- The Washington Times - Wednesday, March 1, 2017

Tucked away just blocks off the southeast waterfront in Anacostia, Frederick Douglass spent his last years in a house named Cedar Hill — a home afforded to him less than a year after he had been appointed the nation’s first black U.S. marshal.

On a quiet, rainy Wednesday 140 years later, the U.S. Marshals Service honored Douglass with a wreath-laying ceremony normally reserved for fallen officers, this time representing the historic appointment that integrated the service.

“I knew he was a marshal, but I didn’t realize the significance,” Nettie Washington Douglass said in the visitors center of the Frederick Douglass National Historic Site on the same land her great-great-grandfather purchased in 1878.

Douglass had been experiencing financial troubles at that time. In 1874 his newspaper had shuttered, and several months after he became the president of the Freedmen’s Savings and Trust Company, the bank failed.

But in March 1877 President Rutherford B. Hayes, a Republican who had won a contested election over Democratic candidate Samuel J. Tilden, appointed Douglass as U.S. Marshal for the District of Columbia, allowing him financial security in his waning years.

Douglass’ appointment, along with that of Bass Reeves — a deputy U.S. Marshal in Arkansas around the same time — marked the beginning of a long history of the Marshals’ involvement in civil rights movements, including providing black leaders like Martin Luther King with protection and escorting black students into newly integrated schools in the South.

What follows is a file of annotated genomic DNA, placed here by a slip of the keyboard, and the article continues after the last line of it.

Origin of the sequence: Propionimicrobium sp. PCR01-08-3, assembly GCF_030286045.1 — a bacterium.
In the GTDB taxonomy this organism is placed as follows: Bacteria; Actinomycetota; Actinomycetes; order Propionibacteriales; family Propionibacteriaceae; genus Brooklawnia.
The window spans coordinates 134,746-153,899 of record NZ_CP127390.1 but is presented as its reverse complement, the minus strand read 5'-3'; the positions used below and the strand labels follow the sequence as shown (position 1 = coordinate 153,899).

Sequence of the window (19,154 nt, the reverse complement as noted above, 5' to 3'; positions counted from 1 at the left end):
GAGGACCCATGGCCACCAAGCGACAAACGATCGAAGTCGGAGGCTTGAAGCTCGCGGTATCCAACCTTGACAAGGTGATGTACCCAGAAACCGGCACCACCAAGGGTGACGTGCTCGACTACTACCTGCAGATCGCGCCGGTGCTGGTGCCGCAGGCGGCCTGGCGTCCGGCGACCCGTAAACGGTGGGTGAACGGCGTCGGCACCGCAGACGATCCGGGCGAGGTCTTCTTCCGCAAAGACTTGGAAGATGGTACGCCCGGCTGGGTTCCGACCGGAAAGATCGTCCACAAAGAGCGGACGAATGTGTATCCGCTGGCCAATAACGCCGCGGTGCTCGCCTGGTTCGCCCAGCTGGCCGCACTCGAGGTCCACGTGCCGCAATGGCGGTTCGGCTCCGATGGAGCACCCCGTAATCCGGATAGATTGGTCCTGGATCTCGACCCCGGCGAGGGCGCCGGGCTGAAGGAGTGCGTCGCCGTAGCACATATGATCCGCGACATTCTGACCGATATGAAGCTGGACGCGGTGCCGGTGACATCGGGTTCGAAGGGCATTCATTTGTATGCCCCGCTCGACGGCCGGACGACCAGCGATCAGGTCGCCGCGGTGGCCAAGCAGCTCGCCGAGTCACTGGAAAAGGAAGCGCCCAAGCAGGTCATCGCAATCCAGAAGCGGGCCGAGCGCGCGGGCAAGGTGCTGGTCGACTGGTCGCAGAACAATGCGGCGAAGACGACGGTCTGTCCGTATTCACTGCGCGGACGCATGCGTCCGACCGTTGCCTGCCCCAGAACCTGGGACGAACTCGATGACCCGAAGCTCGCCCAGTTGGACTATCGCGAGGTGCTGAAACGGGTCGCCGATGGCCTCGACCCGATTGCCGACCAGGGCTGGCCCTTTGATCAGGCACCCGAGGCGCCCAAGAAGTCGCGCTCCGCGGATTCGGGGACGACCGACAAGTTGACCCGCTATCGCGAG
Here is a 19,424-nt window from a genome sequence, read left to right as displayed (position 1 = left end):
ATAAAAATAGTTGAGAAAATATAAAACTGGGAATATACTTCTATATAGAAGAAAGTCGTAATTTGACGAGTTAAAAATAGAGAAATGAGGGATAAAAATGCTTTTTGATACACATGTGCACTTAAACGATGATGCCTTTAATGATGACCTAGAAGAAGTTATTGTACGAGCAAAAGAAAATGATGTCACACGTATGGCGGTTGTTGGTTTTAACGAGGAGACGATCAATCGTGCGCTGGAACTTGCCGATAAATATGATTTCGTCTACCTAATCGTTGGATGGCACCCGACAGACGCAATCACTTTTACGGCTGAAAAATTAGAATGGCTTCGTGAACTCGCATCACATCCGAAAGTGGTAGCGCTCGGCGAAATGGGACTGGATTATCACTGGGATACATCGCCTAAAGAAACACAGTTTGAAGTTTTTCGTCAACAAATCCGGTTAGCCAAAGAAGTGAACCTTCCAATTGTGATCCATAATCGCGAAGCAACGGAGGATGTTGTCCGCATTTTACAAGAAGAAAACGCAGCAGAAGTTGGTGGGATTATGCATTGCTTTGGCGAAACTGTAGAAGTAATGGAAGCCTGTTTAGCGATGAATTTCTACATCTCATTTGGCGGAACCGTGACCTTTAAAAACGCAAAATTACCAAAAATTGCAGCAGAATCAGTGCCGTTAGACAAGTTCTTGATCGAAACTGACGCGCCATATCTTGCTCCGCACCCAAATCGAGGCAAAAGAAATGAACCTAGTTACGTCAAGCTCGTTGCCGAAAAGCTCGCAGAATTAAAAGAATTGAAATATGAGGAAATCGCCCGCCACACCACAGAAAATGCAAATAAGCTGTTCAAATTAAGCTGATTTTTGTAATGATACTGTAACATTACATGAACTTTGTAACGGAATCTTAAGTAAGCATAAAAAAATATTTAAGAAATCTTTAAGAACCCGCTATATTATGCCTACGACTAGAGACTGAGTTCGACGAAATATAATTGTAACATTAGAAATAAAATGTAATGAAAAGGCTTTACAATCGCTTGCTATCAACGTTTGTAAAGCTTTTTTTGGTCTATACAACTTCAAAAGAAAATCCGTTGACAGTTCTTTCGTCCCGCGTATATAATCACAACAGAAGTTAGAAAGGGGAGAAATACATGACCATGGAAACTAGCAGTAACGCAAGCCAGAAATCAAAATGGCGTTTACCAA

“He was a true agent of change in American history,” David Harlow, acting director of the U.S. Marshals Service, said Wednesday at the ceremony. “The U.S. Marshals Service is honored to have played a part in the life and history of Frederick Douglass.”

Mr. Harlow quoted a passage Douglass wrote about his appointment, acknowledging its significance in his memoir.

“My appointment as United States Marshal of the District of Columbia was in keeping with the rest of my life as a freeman,” Douglass wrote in “The Life and Times of Frederick Douglass.” “It was an innovation upon long established usage and opposed to the general current and sentiment in the community.”

Efforts were made by members of the bar to defeat his confirmation in the Senate, but Douglass prevailed. As a U.S. Marshal, he would work on federal matters in his study on the property at Cedar Hill. One of his biggest contributions was improving conditions at the D.C. Jail, according to Mr. Harlow.

His service with the Marshals Service was one small facet of a diverse life. The visitors center at the site of the Douglass house features myriad artifacts from Douglass’ life as an abolitionist, journalist, statesman, diplomat and patron of the arts.

“We tell his story every single day in this house,” Ann Honious, a deputy superintendent with the National Park Service, said Wednesday at the ceremony.

• Ryan M. McDermott can be reached at rmcdermott@washingtontimes.com.

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